Welcome to WebmasterWorld Guest from 126.96.36.199
188.8.131.52xx [29/Apr/2018:22:17:47 GET /.well-known/acme-challenge/_eaHuq8wjizuOgFLlkrN2gdFrCZsIRGyFZoaZbCt-N8 HTTP/1.1500 - - Mozilla/5.0 (compatible; Let's Encrypt validation server; +https://www.letsencrypt.org)
66.198.xxx.xxx [29/Apr/2018:22:17:36 GET /.well-known/acme-challenge/1K1OVFXXN803XYUDX10QDF907RYAII0C HTTP/1.1 200 64 - Cpanel-HTTP-Client/1.0
I don't ban either IP range, nor am I consciously aware of banning the Let's Encrypt UA, or even parts of it.Irrelevant, fortunately. Or perhaps unfortunately, depending on what's ultimately going on. A ban would show up as a 403 (possibly some other 400-class error in some highly specialized circumstances); a 500 is a mistake. The question is whether it's your mistake or your host's. Does /.well-known/ live in the same place as the rest of your site, or is it aliased to some other location?
RewriteRule ^.well-known/(.*)$ - [L]Or, if you prefer,
where the first change is a non-lethal error and the second is a matter for a different thread.
RewriteRule ^\.well-known/ - [L]
RewriteRule ^.well-known/(.*)$ - [L]
What does this code do?I do this with all the sites I work on as a proactive measure so I don't have to come back and figure out any issues. It allows Let's Encrypt access so it can install the cert's private key.
What does this code do? I'm not sure what are symbolic links?Yes, more or less. The "-" here isn't really a replacement; it's a placeholder meaning “don’t change the original request” (because mod_rewrite syntax requires that you put something in the “target” position).
The rewriterule takes /.well-known/something, replaces it with "-" (pass it through unchanged?), stops processing rules and evalulate? Is that right?
Following system linksTypo for “symbolic links”, right? This directive is required in order for mod_rewrite to work as intended in htaccess. But it is inherited--i.e. it is not, in itself, a mod_rewrite directive, confusing!--so any sane host will already have the directive in the appropriate part of their config file if they allow htaccess at all.
after my other RewriteRules and before my RewriteCond, SetEnvIf and IP bansIt has to be before all other RewriteRules, or it will have no effect. That was the whole point of the rule. An [L] flag affects only mod_rewrite; it has no effect on other mods.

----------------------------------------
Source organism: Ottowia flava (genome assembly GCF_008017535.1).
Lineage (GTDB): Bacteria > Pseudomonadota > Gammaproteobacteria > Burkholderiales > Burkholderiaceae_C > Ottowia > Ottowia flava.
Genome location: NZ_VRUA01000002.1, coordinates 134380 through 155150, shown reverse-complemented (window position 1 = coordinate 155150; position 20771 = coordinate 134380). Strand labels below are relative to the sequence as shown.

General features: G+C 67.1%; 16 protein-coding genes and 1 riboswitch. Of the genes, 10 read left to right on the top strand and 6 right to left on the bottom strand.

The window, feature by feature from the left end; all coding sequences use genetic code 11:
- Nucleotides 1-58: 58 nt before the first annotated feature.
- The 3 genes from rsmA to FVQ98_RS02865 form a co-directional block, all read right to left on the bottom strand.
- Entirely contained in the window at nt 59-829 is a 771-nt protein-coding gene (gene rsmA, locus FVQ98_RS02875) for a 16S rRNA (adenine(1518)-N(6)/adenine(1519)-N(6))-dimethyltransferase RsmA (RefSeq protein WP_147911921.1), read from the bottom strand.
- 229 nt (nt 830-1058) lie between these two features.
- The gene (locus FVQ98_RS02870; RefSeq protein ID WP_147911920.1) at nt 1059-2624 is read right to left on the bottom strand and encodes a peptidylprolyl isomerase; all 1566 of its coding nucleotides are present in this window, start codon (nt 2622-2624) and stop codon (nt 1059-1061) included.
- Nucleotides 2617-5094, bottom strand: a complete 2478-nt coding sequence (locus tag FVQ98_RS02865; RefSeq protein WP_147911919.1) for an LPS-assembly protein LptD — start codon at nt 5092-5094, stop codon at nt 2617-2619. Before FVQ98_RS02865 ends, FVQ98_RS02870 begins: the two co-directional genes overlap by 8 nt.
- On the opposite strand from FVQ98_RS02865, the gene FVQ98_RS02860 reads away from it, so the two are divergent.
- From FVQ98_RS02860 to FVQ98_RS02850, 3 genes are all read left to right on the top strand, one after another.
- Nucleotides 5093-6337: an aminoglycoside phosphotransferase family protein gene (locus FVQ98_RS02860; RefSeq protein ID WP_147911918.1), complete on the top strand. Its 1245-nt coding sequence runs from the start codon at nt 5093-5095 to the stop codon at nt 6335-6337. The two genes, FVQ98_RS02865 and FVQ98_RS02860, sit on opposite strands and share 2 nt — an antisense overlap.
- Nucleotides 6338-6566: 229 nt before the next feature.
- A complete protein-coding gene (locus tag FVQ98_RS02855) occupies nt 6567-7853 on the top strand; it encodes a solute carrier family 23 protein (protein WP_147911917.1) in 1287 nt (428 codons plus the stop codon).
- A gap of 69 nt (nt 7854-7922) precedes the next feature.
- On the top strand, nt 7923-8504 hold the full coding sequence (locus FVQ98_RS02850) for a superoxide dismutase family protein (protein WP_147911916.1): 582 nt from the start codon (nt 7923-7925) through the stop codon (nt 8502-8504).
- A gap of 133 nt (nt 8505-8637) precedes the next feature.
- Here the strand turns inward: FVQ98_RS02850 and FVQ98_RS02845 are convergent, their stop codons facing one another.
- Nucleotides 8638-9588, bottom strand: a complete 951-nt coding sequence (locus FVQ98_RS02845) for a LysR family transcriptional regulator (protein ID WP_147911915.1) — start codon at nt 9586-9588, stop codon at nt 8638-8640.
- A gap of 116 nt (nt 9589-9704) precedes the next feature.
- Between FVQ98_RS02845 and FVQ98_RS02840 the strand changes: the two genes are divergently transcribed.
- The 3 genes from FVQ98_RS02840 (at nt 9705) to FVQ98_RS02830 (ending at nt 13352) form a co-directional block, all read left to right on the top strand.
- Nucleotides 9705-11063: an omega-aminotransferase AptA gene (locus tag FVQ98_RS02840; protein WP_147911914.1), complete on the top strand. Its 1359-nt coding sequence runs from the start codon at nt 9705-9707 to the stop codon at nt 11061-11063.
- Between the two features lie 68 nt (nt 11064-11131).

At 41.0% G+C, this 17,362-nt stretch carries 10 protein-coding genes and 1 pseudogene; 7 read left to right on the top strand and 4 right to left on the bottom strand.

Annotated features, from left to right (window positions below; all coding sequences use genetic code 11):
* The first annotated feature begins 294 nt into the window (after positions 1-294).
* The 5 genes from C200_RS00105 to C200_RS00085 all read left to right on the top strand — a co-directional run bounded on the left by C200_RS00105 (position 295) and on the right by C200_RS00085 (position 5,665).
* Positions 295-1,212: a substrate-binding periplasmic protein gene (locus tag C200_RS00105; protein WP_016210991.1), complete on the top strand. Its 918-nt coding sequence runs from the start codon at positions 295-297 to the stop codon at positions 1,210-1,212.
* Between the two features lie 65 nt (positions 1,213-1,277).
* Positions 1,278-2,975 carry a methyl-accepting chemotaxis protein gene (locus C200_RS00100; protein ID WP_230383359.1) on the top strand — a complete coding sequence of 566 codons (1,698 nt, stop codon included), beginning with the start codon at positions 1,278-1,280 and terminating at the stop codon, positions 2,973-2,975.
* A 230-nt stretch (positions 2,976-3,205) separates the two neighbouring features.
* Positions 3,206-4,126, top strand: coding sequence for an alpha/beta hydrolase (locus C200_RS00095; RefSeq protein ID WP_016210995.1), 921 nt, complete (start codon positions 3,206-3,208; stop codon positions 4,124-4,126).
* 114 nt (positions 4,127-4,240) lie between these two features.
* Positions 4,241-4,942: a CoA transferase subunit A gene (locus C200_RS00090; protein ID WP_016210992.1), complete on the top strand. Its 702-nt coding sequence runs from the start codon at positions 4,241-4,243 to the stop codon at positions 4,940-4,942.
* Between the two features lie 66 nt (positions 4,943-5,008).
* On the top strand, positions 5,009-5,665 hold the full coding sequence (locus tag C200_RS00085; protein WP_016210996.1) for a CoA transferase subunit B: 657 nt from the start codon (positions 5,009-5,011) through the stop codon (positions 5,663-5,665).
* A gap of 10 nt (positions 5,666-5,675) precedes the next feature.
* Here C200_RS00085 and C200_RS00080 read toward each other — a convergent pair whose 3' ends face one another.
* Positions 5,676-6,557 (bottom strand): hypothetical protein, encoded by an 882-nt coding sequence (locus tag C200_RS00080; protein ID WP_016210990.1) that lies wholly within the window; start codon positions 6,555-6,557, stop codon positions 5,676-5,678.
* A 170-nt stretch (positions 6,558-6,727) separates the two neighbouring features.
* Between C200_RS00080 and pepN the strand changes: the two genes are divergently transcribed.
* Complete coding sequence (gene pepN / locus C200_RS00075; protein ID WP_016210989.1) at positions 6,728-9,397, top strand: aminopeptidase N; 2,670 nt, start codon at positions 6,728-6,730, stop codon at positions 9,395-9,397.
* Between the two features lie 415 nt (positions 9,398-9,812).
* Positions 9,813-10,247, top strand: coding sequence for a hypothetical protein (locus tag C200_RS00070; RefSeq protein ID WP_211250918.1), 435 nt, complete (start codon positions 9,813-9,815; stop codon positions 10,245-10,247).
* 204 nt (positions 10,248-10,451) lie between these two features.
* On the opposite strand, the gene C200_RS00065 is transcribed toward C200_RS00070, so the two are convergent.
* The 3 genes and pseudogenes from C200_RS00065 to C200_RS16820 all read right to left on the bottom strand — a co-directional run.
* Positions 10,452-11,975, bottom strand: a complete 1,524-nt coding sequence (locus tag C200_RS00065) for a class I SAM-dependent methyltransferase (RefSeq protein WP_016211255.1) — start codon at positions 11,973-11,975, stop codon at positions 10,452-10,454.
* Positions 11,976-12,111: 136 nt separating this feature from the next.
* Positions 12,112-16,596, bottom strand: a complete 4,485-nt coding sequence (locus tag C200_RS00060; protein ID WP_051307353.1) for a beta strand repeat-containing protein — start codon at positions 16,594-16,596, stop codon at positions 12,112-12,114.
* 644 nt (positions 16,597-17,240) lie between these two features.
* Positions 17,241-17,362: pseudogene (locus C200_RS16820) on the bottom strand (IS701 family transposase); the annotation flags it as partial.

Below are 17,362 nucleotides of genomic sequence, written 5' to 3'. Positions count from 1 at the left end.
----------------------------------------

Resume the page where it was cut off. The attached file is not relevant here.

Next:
184.108.40.206 [05/May/2018:08:16:47 GET /.well-known/acme-challenge/j7SDCPKfpvBP3bGGYf8ylVjiyCrZ4ztfzHniQPeBu1c HTTP/1.1 200 87 - Mozilla/5.0 (compatible; Let's Encrypt validation server; +https://www.letsencrypt.org)
220.127.116.11 [05/May/2018:08:16:47 GET /.well-known/acme-challenge/yKXs4pA_WUQycoCgzReohppBTtn-OKfubGtdU__m-CI HTTP/1.1 200 87 - Mozilla/5.0 (compatible; Let's Encrypt validation server; +https://www.letsencrypt.org)
I see the possible hole in my htaccessThere's no possible hole caused by what I suggested. It does not *allow* anything that wasn't already allowed. It simply makes the directory easier to find by Let's Encrypt (as I said.)
@keyplyr so the RewriteRule ^.well-known/(.*)$ - [L] is not a security risk?No, as I said, it does not alter anything you already have in your htaccess.
My host provider has only allowed Let's Encrypt in and should screen out others that could use the same GET request?I think you may be misunderstanding this code. It does not "allow" anything. It just helps Let's Encrypt find the directory. The directory is hidden and is not linked from your pages. The directory is already allowed, unless you are blocking IPs & UAs from access to your site as a whole.
There's no possible hole caused by what I suggested. It does not *allow* anything that wasn't already allowed. It simply makes the directory easier to find by Let's Encrypt (as I said.)
it does not alter anything you already have in your htaccess.
Other agents need access to this directory also (read above.)